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Candidate on ballot as appeal proceeds

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Indiana Lawyer Rehearing

The Indiana Supreme Court has refused to sidestep the state’s intermediate appellate court on a judicial-election issue from Lake County, while the lower appeals court decided not to grant an expedited-hearing request despite the pending election.

At IL deadline, Lake Circuit judicial prospect William I. Fine, an attorney in Highland, remained on the ballot after the justices turned down two emergency requests to intervene and the COA declined to rush briefing before the Nov. 2 general election that could put Fine on the bench.

The case is Michael Lambert v. William I Fine, No. 49A04-1009-PL556, which stems from an Indiana Election Commission decision in early September that took Fine off the ballot. That left voters with only one choice – Merrillville Town Judge George Paras, who won the Democratic primary in May to replace retiring Lake Circuit Judge Lorenzo Arredondo.

A Marion County judge reversed that decision Sept. 13 and granted a temporary restraining order that stopped the state from keeping Fine off the Nov. 2 ballot. Judge Michael Keele noted that no basis in law exists to interpret state party rules in a way to override a statute and that the commission doesn’t have the subject matter jurisdiction to endorse state party rules, let alone at the expense of a statutory grant of power to a county chair.

Fine’s challenger Michael Lambert, a Winfield town council member who argues that a party caucus should have been held to choose the Republican candidate, filed an appeal with the Court of Appeals Sept. 17. That same day he filed an emergency motion for the Supreme Court to take jurisdiction because of the public importance at issue.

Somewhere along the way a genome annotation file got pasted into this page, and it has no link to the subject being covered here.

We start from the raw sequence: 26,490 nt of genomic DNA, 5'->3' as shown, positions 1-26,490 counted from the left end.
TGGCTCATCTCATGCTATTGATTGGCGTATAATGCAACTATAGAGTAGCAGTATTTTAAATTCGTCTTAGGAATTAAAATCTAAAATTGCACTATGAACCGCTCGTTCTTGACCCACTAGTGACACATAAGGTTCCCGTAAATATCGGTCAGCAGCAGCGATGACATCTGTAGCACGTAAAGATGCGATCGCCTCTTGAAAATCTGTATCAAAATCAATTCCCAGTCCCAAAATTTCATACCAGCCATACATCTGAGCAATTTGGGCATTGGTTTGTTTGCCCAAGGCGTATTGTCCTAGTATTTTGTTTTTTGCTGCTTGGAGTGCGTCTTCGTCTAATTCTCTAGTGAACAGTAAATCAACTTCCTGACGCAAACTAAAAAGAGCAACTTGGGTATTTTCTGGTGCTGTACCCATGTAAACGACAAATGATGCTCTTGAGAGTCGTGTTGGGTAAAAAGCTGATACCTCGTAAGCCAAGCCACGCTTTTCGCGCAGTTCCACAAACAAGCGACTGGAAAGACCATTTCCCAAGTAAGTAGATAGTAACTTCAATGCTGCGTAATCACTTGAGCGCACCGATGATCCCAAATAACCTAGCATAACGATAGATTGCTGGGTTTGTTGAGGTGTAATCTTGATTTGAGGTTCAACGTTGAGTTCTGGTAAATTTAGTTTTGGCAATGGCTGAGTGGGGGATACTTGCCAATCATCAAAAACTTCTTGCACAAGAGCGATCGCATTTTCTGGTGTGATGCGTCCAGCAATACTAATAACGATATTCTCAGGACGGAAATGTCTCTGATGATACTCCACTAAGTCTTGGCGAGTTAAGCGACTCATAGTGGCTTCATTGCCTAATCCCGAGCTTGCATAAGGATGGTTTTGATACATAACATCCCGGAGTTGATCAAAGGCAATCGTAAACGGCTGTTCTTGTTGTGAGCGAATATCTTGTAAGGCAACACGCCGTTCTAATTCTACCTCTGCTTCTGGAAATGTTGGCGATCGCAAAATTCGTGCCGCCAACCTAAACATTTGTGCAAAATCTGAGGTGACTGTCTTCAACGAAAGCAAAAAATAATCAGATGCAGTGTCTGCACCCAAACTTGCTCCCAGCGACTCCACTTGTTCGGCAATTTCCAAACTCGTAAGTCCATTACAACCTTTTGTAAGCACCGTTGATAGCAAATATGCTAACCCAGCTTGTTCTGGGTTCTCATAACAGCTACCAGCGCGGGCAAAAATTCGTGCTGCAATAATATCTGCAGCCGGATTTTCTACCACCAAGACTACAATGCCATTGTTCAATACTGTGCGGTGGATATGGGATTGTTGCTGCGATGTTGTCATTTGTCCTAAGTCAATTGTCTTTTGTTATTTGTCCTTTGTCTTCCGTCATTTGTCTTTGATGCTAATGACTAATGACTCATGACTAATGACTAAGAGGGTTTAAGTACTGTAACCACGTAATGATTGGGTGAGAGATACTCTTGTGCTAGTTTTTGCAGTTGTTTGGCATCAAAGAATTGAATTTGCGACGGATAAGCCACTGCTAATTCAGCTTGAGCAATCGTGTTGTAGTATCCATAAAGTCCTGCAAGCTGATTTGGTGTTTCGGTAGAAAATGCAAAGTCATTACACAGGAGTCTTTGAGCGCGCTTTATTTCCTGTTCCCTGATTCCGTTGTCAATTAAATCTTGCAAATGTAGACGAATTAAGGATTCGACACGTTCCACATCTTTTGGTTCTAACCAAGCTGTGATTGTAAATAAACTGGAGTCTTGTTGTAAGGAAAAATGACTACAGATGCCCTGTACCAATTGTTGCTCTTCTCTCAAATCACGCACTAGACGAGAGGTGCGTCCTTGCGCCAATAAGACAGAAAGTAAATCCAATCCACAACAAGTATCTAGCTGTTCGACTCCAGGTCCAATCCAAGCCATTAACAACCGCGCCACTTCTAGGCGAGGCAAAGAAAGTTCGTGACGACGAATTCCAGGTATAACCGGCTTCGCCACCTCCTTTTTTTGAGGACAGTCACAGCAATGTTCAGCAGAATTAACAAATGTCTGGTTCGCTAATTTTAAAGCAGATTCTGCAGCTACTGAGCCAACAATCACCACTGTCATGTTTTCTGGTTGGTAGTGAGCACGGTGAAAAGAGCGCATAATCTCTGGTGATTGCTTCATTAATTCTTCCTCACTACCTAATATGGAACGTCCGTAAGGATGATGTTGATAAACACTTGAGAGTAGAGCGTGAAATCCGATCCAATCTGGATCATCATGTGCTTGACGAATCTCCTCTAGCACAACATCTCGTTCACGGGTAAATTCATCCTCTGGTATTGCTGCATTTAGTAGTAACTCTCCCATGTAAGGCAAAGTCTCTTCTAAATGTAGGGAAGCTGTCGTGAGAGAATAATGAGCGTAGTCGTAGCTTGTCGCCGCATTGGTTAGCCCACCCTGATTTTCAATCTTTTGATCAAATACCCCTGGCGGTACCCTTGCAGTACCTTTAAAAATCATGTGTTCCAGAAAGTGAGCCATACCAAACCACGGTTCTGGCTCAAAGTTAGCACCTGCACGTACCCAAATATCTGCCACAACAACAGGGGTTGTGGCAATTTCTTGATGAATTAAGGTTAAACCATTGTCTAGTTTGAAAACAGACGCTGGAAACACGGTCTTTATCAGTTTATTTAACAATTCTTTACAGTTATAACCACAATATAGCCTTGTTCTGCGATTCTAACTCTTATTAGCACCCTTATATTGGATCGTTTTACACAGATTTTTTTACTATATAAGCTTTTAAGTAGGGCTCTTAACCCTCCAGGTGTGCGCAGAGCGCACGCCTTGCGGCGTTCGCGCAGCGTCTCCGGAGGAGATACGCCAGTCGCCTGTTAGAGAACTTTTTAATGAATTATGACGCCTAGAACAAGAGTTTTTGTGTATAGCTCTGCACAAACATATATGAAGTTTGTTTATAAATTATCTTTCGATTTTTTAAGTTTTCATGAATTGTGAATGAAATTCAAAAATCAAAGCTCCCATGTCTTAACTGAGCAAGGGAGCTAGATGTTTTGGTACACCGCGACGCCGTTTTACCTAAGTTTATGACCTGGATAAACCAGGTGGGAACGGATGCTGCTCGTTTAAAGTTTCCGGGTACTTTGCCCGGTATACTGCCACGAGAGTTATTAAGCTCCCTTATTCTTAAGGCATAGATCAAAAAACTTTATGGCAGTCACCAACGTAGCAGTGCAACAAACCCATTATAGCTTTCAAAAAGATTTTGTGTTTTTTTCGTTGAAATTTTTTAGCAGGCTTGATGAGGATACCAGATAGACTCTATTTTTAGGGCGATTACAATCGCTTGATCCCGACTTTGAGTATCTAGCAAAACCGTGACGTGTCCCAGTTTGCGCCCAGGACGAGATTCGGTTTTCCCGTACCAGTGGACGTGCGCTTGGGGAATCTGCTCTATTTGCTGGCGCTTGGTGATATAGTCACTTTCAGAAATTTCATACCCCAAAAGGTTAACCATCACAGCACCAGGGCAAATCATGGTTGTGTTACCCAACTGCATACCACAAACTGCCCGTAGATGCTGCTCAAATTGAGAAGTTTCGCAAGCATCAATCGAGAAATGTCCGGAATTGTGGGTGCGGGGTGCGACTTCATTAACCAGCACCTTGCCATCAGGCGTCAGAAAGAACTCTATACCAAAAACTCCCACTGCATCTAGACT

Justices declined those requests, refusing to take the appeal away from the appellate court at this point. The Court of Appeals then declined the expedited request, and denied Fine’s motion to dismiss.
 

Rehearing "Candidacy issues?" IL Sept. 15-28, 2010

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  1. Bob Leonard killed two people named Jennifer and Dion Longworth. There were no Smiths involved.

  2. Being on this journey from the beginning has convinced me the justice system really doesn't care about the welfare of the child. The trial court judge knew the child belonged with the mother. The father having total disregard for the rules of the court. Not only did this cost the mother and child valuable time together but thousands in legal fees. When the child was with the father the mother paid her child support. When the child was finally with the right parent somehow the father got away without having to pay one penny of child support. He had to be in control. Since he withheld all information regarding the child's welfare he put her in harms way. Mother took the child to the doctor when she got sick and was totally embarrassed she knew nothing regarding the medical information especially the allergies, The mother texted the father (from the doctors office) and he replied call his attorney. To me this doesn't seem like a concerned father. Seeing the child upset when she had to go back to the father. What upset me the most was finding out the child sleeps with him. Sometimes in the nude. Maybe I don't understand all the rules of the law but I thought this was also morally wrong. A concerned parent would allow the child to finish the school year. Say goodbye to her friends. It saddens me to know the child will not have contact with the sisters, aunts, uncles and the 87 year old grandfather. He didn't allow it before. Only the mother is allowed to talk to the child. I don't think now will be any different. I hope the decision the courts made would've been the same one if this was a member of their family. Someday this child will end up in therapy if allowed to remain with the father.

  3. Ok attorney Straw ... if that be a good idea ... And I am not saying it is ... but if it were ... would that be ripe prior to her suffering an embarrassing remand from the Seventh? Seems more than a tad premature here soldier. One putting on the armor should not boast liked one taking it off.

  4. The judge thinks that she is so cute to deny jurisdiction, but without jurisdiction, she loses her immunity. She did not give me any due process hearing or any discovery, like the Middlesex case provided for that lawyer. Because she has refused to protect me and she has no immunity because she rejected jurisdiction, I am now suing her in her district.

  5. Sam Bradbury was never a resident of Lafayette he lived in rural Tippecanoe County, Thats an error.

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